A lot of people in Columbia County have their eyes on the Internal Affairs Division of the sheriff’s office this week.
Rumor is that the internal investigation regarding former EMA Director Pam Tucker’s claim that County Administrator Scott Johnson created a “hostile work environment” will be concluded at the end of the week.
Of course, the investigation is also looking into allegations by former EMA Deputy Director Rusty Welsh that Tucker was “controlling, manipulative, condescending, arrogant, disrespectful, hypocritical and juvenile” while serving as his boss.
For the past several months, everyone has been quietly pointing fingers at everyone else, while the leadership in Columbia County has remained silent.
Finally, Tucker spoke to the Metro Spirit last week and told her side of the story.
She described being frequently chewed out by Johnson and discussed, what she called, his “beratement room” which was the small conference room on the second floor where the doors always remained closed during her meetings with him.
So, what really happened behind those closed doors?
Was Johnson being hostile and verbally abusive of Tucker?
Did Tucker really feel threatened by Johnson?
No one really knows except Tucker and Johnson and possibly Deputy County Administrator Glenn Kennedy, who was allegedly present during some of the meetings.
But Tucker is publicly saying Johnson’s behavior was extreme.
“His hands were shaking so badly that I took it to mean that he was more than just furious. That if he could have had his hands around my throat, I probably would have been dead,” Tucker said of Johnson. “It was terrifying. People have no idea.”
According to Tucker, Johnson was enraged over the fact that he didn’t like the person she had chosen to hire for one of the positions in the EMA department.
Needless to say, many of Johnson’s friends and family weren’t too happy with Tucker’s comments and quickly began calling her names like “drama queen” and claiming that she was running in next year’s election for commission chair “solely on revenge.”
It’s ironic because just a few weeks prior to the Metro Spirit’s interview with Tucker, a reporter also sat down with Barry Smith, the former director of the Community and Leisure Services Division in Columbia County, and talked about his reasons for resigning from his position.
Smith described similar encounters with Johnson. Smith never said he felt threatened by Johnson, but Smith did say that Johnson was heavy-handed when it came to the hiring of new employees in the Community Events Department.
In fact, Johnson became angry with Smith after he filled some positions within the department.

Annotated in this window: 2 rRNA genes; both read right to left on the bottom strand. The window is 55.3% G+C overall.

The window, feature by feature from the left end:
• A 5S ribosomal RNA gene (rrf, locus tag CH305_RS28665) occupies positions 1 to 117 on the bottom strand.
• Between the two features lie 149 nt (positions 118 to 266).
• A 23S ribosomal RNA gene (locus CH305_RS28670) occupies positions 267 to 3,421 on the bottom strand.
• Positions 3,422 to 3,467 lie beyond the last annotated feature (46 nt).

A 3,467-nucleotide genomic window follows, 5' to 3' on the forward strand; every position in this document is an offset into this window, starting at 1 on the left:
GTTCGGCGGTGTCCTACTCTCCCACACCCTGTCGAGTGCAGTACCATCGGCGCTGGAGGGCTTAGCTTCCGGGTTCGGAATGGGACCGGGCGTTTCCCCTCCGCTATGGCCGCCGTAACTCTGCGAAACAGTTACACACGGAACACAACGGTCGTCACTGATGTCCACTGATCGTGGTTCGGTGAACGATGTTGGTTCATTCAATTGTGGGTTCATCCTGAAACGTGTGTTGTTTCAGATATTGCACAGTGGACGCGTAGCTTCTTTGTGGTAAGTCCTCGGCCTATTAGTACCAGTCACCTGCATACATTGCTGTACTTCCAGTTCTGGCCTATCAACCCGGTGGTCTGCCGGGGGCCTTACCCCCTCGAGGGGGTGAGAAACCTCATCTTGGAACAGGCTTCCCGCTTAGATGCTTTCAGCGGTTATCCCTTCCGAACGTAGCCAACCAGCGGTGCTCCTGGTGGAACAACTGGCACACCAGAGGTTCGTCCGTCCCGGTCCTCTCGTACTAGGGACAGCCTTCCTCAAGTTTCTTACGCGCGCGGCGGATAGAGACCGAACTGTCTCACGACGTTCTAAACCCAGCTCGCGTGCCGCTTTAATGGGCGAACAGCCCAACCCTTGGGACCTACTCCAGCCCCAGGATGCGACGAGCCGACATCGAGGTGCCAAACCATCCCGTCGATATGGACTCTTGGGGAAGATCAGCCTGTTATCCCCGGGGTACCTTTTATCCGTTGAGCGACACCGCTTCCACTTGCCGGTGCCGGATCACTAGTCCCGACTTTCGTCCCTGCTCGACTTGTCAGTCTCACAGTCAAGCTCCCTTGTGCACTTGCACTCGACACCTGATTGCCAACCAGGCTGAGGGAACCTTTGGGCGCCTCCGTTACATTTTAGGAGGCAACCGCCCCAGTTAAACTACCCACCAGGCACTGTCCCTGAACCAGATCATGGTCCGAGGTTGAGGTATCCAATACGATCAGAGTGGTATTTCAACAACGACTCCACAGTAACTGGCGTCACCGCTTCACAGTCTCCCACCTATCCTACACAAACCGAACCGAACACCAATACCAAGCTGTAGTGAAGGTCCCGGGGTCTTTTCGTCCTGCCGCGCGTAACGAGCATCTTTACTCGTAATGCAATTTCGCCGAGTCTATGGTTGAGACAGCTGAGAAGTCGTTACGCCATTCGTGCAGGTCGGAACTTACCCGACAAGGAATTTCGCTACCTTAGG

Smith claims he was fully authorized and approved to do so, but Johnson continued to argue that he told Smith not to fill the positions after Commission Chairman Ron Cross was upset that the employees had been hired.
After being on vacation for a few days, Smith was called into Johnson’s office to discuss the new hires.
“I went into Scott’s office and he said, ‘Barry, I told you not to fill those jobs,’” Smith said. “I said, ‘No. You didn’t. You told me to hire who I wanted to and that you don’t micromanage.’”
According to Smith, Johnson again insisted that he told Smith not to hire the three events specialist positions.
“By this time, I had a belly full of it,” Smith told the Metro Spirit. “I said, ‘Scott, I am not going to argue with you. You did not ever tell me not to fill those positions. You approved it. This has been going on for weeks and weeks and weeks. You were cognizant of it.’”
But Smith said Johnson continued to argue the point.
“Scott said, ‘I told you not to hire those people.’ And I said, ‘Scott, I’m not going to argue with you. I quit,’” Smith said.
Smith said he had reached the point of no return with Johnson.
“At that moment, I knew that I could not have an effective working relationship with Scott Johnson anymore,” Smith told the Metro Spirit. “I couldn’t even look him in the face anymore. If you don’t tell me the truth, it’s over. I tell the truth.”
So, does this show a pattern of Johnson’s hostile behavior toward his employees?
Most would say, “No. Those are only two employees. There are similarities in their encounters with Scott Johnson, but differences, too.”
But the word on the street is that about 150 people have been interviewed over the past two months regarding the internal investigation being conducted by the sheriff’s office.
One hundred and fifty different experiences of people’s interaction with Columbia County’s government.
To be a fly on that wall, eh?
There are also allegedly taped conversations of both Tucker and Johnson that investigators are reviewing.
With so much time invested in interviewing people, the public can only hope that there is a solid and valid conclusion to this investigation.
A conclusion that will make the county stronger and better in the end.